Toru has a good friend since senior high school; she is Naoko, Kizu ki’s ex-girlfriend who he falls in love with. Once they move to Tokyo, Toru and Naoko stumble into each other on a crowded Tokyo train and quickly revive their friendship. Since then, Toru subsequently accompanies Naoko to have an afternoon stroll every Sunday
. When it comes to Naoko’s twentieth birthday, Toru manages to have a little birthday celebration for her.
It rained on her birthday. After classes, I bought a cake nearby and took the streetcar to her apartment. We ought to have a celebration, I had said. I probably would have wanted the same thing if our position had been reversed. It must be hard to pass your twentieth birthday alone. (p. 50)
The excerpt presents that Toru knows how it feels to spend and celebrate birthday alone because Toru tries to put himself in Naoko’s shoes and understand what
Naoko feels. Therefore , Toru comes to Naoko’s apartment, brings a birthday cake with twenty candles and they have a little birthday party together. From his reactions, it proves that Toru is a caring person, despite his feeling towards Naoko.
Toru also cares about Nagasawa’s girlfriend named Hatsumi. The way
Toru reacts towards the situation proves that Toru cares about Hatsumi after she has a fight with Nagasawa. Toru shows his caring by accompanying and comforting Hatsumi.
I flagged down a cab and let Hatsumi in first. “Anyhow,” I said to Nagasawa, “I’ll make sure she gets home.” “Sorry to put you through this,” said Nagasawa, but I could see that he was already thinking about something else.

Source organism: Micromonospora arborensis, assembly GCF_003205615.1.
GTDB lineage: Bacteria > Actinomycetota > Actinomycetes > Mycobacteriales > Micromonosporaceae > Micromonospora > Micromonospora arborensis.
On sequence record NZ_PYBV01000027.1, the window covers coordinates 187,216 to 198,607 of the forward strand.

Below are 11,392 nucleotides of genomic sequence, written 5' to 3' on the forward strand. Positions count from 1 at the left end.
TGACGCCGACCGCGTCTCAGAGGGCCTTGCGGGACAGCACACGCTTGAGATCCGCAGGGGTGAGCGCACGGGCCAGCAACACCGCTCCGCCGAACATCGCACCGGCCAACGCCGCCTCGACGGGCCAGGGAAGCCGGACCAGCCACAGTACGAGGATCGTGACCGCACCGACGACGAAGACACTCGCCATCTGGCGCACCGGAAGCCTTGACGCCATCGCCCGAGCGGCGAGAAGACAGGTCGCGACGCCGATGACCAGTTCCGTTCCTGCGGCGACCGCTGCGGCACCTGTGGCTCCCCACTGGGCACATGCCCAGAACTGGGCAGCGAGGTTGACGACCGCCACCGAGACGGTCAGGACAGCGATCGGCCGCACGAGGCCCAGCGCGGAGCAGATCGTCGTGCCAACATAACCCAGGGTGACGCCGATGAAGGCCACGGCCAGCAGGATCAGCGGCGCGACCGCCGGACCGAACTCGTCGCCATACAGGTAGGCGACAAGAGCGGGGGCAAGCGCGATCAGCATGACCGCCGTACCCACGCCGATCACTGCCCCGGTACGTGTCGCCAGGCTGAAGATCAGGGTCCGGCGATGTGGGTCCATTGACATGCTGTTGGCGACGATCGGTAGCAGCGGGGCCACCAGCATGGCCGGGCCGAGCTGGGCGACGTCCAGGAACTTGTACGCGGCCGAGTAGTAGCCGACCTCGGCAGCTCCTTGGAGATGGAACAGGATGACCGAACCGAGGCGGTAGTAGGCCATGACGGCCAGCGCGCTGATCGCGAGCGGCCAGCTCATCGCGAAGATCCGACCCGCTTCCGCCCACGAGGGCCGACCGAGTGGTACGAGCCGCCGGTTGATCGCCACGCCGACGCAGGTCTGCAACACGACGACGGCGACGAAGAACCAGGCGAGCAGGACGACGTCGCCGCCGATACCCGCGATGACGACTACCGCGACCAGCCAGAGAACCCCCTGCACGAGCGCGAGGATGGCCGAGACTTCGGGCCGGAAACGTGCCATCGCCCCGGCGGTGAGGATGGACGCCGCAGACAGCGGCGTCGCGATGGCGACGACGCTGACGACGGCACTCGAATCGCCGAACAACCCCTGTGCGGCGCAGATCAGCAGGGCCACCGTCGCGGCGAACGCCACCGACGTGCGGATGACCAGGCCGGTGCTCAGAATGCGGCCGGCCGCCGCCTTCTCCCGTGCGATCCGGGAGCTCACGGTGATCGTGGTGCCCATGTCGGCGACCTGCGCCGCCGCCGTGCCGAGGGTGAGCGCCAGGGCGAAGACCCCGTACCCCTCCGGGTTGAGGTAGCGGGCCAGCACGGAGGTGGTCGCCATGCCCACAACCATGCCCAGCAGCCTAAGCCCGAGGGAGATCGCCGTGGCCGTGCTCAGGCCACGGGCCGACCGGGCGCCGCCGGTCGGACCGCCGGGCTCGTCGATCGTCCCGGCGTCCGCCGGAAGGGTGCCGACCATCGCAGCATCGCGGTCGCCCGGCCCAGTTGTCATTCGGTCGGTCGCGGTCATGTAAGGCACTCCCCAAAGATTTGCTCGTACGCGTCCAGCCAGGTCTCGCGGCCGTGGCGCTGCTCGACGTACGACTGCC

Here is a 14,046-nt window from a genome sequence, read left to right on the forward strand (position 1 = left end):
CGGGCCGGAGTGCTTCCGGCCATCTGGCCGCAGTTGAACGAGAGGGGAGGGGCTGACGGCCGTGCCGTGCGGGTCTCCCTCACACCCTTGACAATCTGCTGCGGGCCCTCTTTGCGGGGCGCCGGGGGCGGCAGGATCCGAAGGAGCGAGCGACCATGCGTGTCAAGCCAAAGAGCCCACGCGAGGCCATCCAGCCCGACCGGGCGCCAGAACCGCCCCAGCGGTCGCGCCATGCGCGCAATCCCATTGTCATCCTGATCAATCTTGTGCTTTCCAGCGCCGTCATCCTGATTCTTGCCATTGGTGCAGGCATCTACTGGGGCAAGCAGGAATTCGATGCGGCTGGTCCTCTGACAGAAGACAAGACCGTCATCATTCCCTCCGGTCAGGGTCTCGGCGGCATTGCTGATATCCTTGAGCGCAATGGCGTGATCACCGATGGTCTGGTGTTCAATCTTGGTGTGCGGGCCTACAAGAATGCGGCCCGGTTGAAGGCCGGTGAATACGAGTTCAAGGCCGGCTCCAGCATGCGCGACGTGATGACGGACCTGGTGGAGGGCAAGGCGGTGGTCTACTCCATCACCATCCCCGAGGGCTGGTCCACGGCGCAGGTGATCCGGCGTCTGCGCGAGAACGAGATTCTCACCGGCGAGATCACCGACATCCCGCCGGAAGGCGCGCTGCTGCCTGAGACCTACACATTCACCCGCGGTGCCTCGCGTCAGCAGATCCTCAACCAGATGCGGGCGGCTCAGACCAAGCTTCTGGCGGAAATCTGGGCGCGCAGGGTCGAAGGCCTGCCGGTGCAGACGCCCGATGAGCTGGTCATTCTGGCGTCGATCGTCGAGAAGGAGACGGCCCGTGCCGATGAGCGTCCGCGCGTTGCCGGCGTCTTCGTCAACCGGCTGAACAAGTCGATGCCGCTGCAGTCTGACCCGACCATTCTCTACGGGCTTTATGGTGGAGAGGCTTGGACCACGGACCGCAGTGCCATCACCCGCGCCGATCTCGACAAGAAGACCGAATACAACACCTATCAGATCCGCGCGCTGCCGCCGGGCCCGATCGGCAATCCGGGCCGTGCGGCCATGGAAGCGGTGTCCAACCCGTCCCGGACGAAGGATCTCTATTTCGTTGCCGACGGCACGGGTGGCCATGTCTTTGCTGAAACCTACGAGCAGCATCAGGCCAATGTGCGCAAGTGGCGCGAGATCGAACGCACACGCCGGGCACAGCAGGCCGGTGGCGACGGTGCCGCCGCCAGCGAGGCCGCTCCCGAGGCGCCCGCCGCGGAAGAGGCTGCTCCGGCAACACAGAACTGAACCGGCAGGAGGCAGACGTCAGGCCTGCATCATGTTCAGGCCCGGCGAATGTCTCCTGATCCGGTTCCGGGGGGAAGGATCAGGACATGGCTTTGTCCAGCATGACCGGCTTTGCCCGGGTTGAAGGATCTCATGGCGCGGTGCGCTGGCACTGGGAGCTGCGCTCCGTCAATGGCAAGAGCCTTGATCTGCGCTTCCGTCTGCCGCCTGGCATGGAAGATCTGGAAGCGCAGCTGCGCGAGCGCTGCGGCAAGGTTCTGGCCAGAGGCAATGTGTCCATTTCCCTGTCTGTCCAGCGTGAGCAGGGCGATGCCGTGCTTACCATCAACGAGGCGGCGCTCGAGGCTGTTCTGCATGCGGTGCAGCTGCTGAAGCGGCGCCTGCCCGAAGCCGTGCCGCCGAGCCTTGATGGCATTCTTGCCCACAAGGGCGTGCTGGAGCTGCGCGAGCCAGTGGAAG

Once inside the cab, I asked Hatsumi, “Where do you want to go? Back to Ebisu?” Her apartment was in Ebisu. She shook her head. “O.K. Want to go for a drink somewhere?” “Yes,” she said with a nod. “Shibuya,” I told the driver. (p. 279)
The conversation shows that Toru wants to help Hatsumi by accompanying her. It happens when Nagasawa invites Toru to have a celebration dinner with him and Hatsumi, in which Nagasawa and Hatsumi end up in a fight because Nagasawa does not care enough for Hatsumi. The talk, more or less, is about Nagasawa’s habit of sleeping with random girls and sometimes taking Toru along and it raises the fight between Hatsumi and Nagasawa. Since Hatsumi is angry with Nagasawa, she asks Toru, instead of Nagasawa, to see her home. Therefore, Toru tries to comfort Hatsumi by accompanying her to have some drinks in a bar and shoot a game of pool to cheer her up. Toru also promises Nagasawa to make sure that Hatsumi will get home safely.